Review: The Abuse of Conscience

The Abuse of Conscience, Matthew Levering. Grand Rapids: Wm. B. Eerdmans Publishing, 2021.

Summary: An analysis of the moral theology of twenty-six recent theologians tracing the rise of conscience-centered moral life, considered problematic by the author.

Matthew Levering, a theologian teaching at Mundelein Seminary near Chicago, believes Catholic moral theology has come to place far too great an emphasis on conscience in the moral life of the Christian. This work traces both the theological developments that led to this over-emphasis or “abuse” as well as the critiques of biblical and Thomistic theologians. He does this by analyzing the moral theology of twenty-six twentieth century theologians divided into four parts.

First, he considers eight theologians under the heading of conscience and the Bible: George Tyrrell, Hastings Rashdall, Rudolf Bultmann, C. A. Pierce, Yves Congar, OP, Johannes Stelzenberger, Philippe Delhaye, and Richard B. Hays. Tyrell and Rashdall see the church and Christ forming a collective conscience. Pierce, by contrast, limits the role of conscience on New Testament grounds. Bultmann argues that conscience constitutes the real self in obedience to God. Congar, Stelzenberger, and Delhaye represent a spectrum of responses from strong critique to strong support of conscience centered approaches. Hayes, by contrast, doesn’t mention conscience, but focuses on how the cross, community, and the new creation shape moral theology.

Then Levering looks at a group of theologians who are grouped under conscience and the moral manuals: Austin Fagothey, SJ, Thomas J. Higgins, SJ, Michael Cronin, Antony Koch, and Dominic M. Prümmer, OP. This approach seeks to address all the moral issues Catholics may confront in life, seeking to form the conscience to respond morally, and represents for Levering a step toward conscience-centered moral theology, away from the virtues, including prudence, communion with Christ, and the grace of the Holy Spirit.

Third, Thomist theologians on conscience are considered: Benoît-Henri Merkelbach, OP, Michel Labourdette, OP, Eric D’Arcy, Reginald G. Doherty, OP, and Servais Pinckaers, OP. Labourdette and Pinckaers both offer critiques from a Thomist perspective. D’Arcy offers a distinctive defense of religious freedom based on an exposition of Aquinas on conscience. Doherty offers an argument why prudence is actually more central than conscience.

Finally, Levering explores the development of existentialist, self-actualizing accounts of conscience in the pre- and post conciliar theology of the German theologians: Martin Heidegger, Karl Jaspers, Dietrich Bonhoeffer, Karl Barth, Karl Rahner, SJ, Josef Fuchs, SJ, Bernard Häring, CSsR, and Joseph Ratzinger. He particularly traces the post-conciliar development of the thought of Rahner, Haring, and Fuchs.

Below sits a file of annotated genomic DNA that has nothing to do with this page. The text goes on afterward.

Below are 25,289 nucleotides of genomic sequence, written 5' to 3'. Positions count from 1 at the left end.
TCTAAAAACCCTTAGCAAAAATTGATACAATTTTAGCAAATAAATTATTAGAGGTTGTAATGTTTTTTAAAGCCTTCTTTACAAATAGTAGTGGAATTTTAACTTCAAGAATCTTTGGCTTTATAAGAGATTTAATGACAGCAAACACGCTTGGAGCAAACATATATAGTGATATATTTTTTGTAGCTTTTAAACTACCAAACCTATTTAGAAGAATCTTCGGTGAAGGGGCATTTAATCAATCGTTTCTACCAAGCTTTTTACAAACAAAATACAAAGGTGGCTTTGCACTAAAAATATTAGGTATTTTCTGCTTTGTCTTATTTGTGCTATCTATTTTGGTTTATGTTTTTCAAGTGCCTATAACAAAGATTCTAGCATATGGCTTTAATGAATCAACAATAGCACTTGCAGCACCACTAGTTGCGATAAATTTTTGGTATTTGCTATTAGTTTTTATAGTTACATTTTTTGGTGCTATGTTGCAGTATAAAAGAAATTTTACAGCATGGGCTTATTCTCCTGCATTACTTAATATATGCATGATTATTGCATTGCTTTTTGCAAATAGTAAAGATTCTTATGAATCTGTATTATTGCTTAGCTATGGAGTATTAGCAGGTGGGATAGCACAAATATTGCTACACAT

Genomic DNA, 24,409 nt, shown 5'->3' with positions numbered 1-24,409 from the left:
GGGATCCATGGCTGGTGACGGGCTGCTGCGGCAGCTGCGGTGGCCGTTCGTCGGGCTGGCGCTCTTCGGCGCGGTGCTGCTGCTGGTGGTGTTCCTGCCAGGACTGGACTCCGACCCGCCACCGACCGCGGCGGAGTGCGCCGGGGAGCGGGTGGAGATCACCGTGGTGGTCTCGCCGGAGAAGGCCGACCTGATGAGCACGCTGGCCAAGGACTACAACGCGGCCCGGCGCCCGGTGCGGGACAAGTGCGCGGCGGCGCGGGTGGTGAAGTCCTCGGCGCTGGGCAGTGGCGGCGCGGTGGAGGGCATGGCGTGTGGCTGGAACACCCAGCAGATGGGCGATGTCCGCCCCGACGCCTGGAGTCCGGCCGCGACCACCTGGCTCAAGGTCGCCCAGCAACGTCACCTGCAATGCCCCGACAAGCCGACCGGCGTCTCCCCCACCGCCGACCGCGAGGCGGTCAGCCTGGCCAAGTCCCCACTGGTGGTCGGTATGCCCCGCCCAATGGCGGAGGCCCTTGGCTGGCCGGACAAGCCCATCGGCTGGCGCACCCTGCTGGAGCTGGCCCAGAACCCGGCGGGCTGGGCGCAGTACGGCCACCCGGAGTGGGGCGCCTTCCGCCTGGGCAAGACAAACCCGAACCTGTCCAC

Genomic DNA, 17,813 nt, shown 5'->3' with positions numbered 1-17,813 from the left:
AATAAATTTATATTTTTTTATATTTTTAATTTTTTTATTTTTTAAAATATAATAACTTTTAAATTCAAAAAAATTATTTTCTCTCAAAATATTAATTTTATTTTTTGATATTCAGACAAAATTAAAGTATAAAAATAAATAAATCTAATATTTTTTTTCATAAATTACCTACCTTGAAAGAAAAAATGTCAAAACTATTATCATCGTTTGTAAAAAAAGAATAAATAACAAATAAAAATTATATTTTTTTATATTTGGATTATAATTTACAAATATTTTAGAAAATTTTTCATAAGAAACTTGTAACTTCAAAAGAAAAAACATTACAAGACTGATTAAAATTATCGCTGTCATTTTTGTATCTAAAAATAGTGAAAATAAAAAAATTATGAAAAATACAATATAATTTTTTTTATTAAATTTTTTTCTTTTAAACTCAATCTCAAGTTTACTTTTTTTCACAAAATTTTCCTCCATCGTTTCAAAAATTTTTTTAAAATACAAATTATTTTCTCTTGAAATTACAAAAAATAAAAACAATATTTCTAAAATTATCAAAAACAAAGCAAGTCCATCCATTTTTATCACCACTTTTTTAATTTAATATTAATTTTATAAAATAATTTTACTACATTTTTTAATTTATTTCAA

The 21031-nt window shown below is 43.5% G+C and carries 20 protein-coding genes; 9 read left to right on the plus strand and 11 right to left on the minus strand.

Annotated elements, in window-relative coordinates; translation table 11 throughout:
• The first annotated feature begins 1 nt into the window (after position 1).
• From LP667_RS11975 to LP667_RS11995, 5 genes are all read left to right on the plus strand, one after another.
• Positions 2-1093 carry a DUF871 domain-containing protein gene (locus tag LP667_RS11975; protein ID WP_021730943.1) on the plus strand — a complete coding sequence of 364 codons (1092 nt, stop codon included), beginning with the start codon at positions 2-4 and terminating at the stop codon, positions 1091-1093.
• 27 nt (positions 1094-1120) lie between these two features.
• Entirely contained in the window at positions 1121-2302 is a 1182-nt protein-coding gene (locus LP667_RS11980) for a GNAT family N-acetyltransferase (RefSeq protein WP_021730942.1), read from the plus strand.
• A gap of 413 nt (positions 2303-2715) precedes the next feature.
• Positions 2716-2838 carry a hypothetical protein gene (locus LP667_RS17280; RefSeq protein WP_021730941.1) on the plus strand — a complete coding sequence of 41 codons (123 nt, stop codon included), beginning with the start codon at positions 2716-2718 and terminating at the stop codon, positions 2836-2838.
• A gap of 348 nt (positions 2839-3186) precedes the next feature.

Levering, in charting the way forward introduces two more theologians: James F. Keenan, SJ who represents the conscience-centered approach and Reinhard Hütter represents a return to Thomistic theology. One thing that is apparent in this survey and the concluding chapter is that Levering believes moral theologians have erred in placing the weight of moral life on the conscience. He argues for the centering of moral life “with God and beatitude at the center, and thus with Christ and the grace of the Holy Spirit at the center, healing and elevating the powers of human nature in accord with God’s law” (p. 207). Conscience is subject to these rather than the center, intended to serve prudent action.

I was struck that Levering traces how people can say, “I’m at peace with my conscience” in acting in ways contrary to the teaching of scripture and the Christian community. He puts his finger on how, because of this, moral reasoning became detached from any foundation of universal norms. He does a work of retrieval in recalling us to scripture, the commands of God, the virtues of the Christian life, and the living of a Christ-formed, Christ-centered life, and the aim to strive for a clear conscience, not in reference to self, but to these things.

This was meaty reading on a subject of vital concern to the training of the church’s pastors, which is the work in which Levering is engaged. Will the life of God’s people be shaped by following Christ, revealed in scripture, through the church’s teachers, and communed with in the Eucharist, or will they be shaped by a radically individualistic and autonomous conscience, through which all else is evaluated? According to Levering, we are far down the latter road, abusing what the conscience was made for. His work here is a call to repair, retrieve, and restore.

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Disclosure of Material Connection: I received a complimentary review copy of this book from the publisher in exchange for an honest review. The opinions I have expressed are my own.

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